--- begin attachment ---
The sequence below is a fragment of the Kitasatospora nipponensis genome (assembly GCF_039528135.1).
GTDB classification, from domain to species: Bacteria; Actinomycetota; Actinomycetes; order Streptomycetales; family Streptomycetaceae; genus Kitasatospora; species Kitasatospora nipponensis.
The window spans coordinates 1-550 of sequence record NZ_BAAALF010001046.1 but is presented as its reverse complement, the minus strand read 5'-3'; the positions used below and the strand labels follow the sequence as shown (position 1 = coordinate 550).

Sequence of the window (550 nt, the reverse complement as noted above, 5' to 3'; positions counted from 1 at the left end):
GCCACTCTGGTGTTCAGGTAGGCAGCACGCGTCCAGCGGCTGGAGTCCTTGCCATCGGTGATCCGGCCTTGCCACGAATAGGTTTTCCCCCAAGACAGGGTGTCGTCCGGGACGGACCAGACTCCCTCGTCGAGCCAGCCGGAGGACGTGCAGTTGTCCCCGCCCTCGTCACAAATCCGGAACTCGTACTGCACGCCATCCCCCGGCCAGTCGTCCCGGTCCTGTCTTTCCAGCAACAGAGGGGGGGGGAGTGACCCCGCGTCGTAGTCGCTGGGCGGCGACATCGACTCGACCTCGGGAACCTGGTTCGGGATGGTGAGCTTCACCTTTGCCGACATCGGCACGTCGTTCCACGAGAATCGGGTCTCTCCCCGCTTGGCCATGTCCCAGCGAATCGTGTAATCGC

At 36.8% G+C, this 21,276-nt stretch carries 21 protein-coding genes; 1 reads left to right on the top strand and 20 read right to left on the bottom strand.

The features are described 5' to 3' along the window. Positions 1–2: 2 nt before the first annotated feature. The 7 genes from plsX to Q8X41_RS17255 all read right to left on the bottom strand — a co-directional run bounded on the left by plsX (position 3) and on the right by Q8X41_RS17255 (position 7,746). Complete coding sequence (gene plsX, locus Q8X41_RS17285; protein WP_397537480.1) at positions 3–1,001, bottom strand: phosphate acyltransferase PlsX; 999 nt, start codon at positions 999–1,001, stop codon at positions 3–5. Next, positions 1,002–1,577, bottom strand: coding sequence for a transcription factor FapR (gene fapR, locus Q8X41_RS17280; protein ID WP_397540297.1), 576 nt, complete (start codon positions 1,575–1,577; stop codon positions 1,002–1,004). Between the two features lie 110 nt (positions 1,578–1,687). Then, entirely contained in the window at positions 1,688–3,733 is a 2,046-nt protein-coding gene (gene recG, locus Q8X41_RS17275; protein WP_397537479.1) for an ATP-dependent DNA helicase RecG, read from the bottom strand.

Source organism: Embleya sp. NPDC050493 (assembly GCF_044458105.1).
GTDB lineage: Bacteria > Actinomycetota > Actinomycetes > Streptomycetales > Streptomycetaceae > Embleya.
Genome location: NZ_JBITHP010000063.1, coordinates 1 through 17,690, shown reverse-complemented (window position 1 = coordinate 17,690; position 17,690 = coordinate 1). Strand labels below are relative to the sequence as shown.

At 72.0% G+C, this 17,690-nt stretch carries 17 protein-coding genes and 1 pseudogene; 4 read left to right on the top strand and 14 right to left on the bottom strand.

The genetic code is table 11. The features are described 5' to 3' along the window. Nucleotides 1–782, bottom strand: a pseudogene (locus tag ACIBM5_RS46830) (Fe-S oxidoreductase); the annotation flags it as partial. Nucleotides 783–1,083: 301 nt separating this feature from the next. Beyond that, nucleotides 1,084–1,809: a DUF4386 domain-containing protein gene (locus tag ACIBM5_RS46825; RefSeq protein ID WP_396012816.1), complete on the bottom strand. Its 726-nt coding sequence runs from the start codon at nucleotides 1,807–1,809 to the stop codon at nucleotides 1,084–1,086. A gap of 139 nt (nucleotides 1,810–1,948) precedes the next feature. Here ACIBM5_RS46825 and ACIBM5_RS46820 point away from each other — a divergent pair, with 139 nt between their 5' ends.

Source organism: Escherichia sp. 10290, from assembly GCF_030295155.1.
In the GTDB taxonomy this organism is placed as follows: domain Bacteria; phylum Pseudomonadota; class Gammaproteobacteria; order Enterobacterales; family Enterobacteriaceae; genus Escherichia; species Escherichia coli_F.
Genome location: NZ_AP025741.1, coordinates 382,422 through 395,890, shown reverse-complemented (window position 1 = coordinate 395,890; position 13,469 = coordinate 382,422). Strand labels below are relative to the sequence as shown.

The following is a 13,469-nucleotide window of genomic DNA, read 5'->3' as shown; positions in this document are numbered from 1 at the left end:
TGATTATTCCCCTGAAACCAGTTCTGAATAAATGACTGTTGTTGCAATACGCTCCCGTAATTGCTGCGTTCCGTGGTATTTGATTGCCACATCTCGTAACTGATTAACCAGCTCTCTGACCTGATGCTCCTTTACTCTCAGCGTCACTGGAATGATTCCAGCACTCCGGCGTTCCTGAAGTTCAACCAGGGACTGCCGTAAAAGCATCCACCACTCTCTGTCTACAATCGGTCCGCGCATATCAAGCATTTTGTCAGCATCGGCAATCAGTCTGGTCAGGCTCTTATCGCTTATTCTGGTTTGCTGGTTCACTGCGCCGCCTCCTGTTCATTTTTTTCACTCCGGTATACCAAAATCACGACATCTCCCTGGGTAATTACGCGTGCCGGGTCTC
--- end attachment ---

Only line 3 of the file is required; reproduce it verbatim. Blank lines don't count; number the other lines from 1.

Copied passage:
The window spans coordinates 1-550 of sequence record NZ_BAAALF010001046.1 but is presented as its reverse complement, the minus strand read 5'-3'; the positions used below and the strand labels follow the sequence as shown (position 1 = coordinate 550).